Disabled Vets Can Now Fly Space-A. Here's What You Need To Know

Bullet Points

U.S. Air Force Senior Airman Andrew Flint, 21st Airlift Squadron loadmaster, directs a ambulance onto a C-17 Globemaster III at Youngstown Air Reserve Station, Ohio, to deliver to Guatemala through the Denton Program, April 20, 2018.

U.S. Air Force/Master Sgt. Joseph Swafford

As of this year, military veterans with a service-connected disability of 100 percent will be able to fly Space-A on military aircraft, Military.com recently reported.


  • Under the 2019 National Defense Authorization Act veterans with a service-connected disability rating of 100 percent from the Department of Veterans Affairs will be able to hop on any scheduled or unscheduled military flight operated by Air Mobility Command within the continental United States — though direct flights are available to Alaska, Puerto Rico, Hawaii, Guam, the U.S. Virgin Islands, and American Samoa according to Military.com.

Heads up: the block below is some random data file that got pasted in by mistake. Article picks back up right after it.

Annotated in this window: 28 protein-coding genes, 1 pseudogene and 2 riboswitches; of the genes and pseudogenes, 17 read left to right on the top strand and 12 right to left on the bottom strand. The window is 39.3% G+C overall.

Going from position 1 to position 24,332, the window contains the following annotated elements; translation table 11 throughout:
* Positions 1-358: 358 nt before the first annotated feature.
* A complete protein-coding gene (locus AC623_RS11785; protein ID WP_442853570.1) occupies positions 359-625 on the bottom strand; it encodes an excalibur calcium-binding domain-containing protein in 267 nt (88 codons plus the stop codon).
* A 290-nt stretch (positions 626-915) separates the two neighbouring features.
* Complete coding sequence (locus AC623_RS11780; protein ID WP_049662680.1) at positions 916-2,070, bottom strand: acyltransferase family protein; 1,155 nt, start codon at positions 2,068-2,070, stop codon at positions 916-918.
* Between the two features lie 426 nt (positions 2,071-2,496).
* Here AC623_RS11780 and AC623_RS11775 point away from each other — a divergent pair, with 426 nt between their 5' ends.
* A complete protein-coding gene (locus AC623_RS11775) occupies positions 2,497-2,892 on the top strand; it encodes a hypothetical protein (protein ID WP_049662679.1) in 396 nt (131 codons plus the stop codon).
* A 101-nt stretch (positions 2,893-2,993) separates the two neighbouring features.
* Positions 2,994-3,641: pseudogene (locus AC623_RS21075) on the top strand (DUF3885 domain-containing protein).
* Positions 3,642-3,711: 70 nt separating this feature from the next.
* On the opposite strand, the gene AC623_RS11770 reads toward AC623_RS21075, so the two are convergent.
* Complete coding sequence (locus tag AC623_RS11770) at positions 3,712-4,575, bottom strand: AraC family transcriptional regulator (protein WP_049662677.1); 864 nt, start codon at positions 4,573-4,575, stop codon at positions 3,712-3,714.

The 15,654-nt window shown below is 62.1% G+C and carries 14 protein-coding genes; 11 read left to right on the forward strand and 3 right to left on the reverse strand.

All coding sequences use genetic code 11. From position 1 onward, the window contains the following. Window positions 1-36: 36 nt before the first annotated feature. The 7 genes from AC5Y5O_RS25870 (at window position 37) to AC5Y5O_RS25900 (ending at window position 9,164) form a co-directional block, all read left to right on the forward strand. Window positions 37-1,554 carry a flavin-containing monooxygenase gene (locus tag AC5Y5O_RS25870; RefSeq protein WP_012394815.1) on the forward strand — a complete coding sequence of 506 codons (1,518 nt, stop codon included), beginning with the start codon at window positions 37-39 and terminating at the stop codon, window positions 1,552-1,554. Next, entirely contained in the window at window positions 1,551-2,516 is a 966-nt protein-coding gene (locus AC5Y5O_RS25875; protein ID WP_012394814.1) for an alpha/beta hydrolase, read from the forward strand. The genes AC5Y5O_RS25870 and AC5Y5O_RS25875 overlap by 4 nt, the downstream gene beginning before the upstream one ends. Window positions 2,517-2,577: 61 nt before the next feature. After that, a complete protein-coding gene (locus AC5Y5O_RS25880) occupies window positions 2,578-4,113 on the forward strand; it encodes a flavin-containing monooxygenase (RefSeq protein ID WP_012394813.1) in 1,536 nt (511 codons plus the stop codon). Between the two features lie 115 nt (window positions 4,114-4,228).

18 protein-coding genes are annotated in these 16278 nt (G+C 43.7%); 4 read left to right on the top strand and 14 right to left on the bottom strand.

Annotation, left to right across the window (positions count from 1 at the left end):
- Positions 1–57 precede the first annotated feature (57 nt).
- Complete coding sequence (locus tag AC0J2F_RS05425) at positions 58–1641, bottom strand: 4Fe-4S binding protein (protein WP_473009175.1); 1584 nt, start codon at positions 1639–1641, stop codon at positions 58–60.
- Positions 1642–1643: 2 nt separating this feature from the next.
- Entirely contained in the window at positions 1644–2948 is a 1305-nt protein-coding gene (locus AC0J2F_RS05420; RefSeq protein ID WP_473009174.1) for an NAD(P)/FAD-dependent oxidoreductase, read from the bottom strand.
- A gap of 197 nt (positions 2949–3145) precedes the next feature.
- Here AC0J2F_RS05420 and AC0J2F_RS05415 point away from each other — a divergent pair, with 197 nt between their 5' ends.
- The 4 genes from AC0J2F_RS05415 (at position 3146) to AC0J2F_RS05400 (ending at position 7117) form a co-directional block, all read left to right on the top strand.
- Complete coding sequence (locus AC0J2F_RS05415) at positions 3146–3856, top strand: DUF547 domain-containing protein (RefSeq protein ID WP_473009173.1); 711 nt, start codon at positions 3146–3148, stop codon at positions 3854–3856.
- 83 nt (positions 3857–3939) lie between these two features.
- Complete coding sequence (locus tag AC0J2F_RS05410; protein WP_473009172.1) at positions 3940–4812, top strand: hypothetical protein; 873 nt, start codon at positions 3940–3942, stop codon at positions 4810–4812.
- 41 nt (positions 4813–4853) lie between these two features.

• For those interested in traveling this way, keep in mind: You'll be in the lowest priority group — Category 6 — along with retirees and their dependents.
  • However, dependents of vets with a total disability rating won't be eligible to use this service, according to Military.com.
  • Because Space-A travel is literally based on "space available," hence the name, it's generally a good idea only if you have a flexible schedule, and some cash for room and board during your travels in case you have to wait a bit.
  • Fortunately the service is pretty cheap, with participants typically paying only a small tax or inspection fee.
  • As Task & Purpose's Jared Keller previously reported, the Disabled Veterans Access to Space-A Travel Act was introduced back in 2016, before it was merged with the fiscal 2019 NDAA that President Donald Trump signed into law in August.

SEE ALSO: Disabled Veterans Picked Up A Major Travel Benefit In The Latest Defense Bill

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